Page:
The paradox of plenty: BGS helps poor countries to manage the impact of minerals and hydrocarbons Andrew Bloodworth

Small-scale mining of tantalum
An abundance of natural resources can represent both an opportunity and a threat to poor countries. Although the wealth released from minerals, oil and gas should present a path to prosperity, the reality is that many developing countries struggle to manage the impacts of minerals and/or hydrocarbons extraction on their economy, environment and society.

Attended by civil servants, regulators and civil society groups from 7 countries across sub-Saharan Africa, an intensive ‘Extractives Executive Course’ addressing these issues was held in Addis Ababa, Ethiopia earlier this year. The course was organised and funded by UK Department for International Development through their ‘iFuse’ programme. BGS played a prominent role in delivering the course content.

Bob Gatliff and Andrew Bloodworth presented, discussed and debated a variety of topics relating to hydrocarbons and minerals exploration, permitting and management with a lively audience.  Colleagues from other UK public bodies including the Coal Authority, OS, Health and Safety Laboratories and the FCO were  responsible for delivering complimentary elements of the course covering a range of issues including spatial infrastructure, health and safety, environmental legacy and human rights.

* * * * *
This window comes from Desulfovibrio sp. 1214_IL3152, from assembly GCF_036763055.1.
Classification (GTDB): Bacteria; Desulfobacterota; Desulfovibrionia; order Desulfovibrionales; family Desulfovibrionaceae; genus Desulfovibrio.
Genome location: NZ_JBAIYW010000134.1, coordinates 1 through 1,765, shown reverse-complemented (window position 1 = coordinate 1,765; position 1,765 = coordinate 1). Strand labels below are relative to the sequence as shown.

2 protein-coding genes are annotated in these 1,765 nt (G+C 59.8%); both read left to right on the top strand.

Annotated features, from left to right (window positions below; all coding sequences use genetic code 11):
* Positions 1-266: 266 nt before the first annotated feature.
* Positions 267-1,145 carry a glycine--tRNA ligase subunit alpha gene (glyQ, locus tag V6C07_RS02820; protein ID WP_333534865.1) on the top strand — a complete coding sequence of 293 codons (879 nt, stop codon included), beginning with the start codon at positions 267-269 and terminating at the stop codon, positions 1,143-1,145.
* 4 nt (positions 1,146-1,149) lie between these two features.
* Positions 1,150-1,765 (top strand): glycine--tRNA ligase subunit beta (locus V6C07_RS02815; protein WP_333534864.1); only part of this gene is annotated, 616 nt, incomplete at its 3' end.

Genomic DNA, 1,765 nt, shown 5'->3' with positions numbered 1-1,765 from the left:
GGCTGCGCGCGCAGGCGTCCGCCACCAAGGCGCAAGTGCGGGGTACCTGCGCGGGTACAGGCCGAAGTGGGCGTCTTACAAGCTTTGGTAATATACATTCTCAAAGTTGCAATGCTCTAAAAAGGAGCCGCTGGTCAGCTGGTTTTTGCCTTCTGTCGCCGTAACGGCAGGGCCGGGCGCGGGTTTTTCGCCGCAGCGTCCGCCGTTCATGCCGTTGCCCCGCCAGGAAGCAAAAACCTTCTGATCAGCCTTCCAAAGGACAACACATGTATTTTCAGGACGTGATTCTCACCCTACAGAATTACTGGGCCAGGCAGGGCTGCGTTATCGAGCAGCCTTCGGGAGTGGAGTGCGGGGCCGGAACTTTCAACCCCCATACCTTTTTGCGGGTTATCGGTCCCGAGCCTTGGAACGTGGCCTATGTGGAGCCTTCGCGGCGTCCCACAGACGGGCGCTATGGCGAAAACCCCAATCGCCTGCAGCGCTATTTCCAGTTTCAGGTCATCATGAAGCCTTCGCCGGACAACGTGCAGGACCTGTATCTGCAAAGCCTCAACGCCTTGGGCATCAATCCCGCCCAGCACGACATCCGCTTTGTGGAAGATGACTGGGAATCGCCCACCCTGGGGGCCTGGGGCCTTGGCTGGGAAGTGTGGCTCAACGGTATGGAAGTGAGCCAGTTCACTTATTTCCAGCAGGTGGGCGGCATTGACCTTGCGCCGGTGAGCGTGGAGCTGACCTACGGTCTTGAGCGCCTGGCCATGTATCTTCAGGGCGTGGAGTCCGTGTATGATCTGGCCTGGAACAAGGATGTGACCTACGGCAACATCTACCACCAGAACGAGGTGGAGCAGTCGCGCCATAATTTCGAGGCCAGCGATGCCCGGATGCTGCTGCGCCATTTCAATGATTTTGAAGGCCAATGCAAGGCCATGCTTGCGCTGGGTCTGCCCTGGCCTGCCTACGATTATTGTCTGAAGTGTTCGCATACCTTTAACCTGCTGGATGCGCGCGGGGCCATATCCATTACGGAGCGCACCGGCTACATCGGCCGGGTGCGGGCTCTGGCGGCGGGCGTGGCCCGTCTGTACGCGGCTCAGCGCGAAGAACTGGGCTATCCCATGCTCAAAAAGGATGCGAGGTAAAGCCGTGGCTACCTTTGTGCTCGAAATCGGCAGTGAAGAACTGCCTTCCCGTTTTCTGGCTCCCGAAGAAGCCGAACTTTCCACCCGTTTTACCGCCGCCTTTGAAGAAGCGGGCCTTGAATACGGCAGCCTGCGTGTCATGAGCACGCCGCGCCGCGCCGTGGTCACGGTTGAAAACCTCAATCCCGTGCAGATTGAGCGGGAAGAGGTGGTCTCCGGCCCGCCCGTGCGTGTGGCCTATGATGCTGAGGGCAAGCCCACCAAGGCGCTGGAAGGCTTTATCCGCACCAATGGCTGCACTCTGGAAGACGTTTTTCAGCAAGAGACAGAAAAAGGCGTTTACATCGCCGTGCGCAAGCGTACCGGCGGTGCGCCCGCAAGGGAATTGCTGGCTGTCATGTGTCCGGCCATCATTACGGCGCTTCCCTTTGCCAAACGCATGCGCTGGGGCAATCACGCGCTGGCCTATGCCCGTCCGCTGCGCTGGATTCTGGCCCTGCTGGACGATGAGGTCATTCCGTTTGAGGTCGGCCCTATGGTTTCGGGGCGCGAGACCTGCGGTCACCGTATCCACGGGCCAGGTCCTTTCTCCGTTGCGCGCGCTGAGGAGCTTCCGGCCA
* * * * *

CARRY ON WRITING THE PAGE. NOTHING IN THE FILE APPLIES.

Gold mine, Namibia 
Despite a packed schedule and ineffective air-conditioning, both delegates and trainers found the experience very informative. We developed some excellent new contacts amongst our African colleagues which we hope will lead to further funded work on a range of topics. It was also a great opportunity to strengthen person to person links with other UK public-sector organisations.

For more information contact:

Andrew Bloodworth ( or
Bob Gatliff (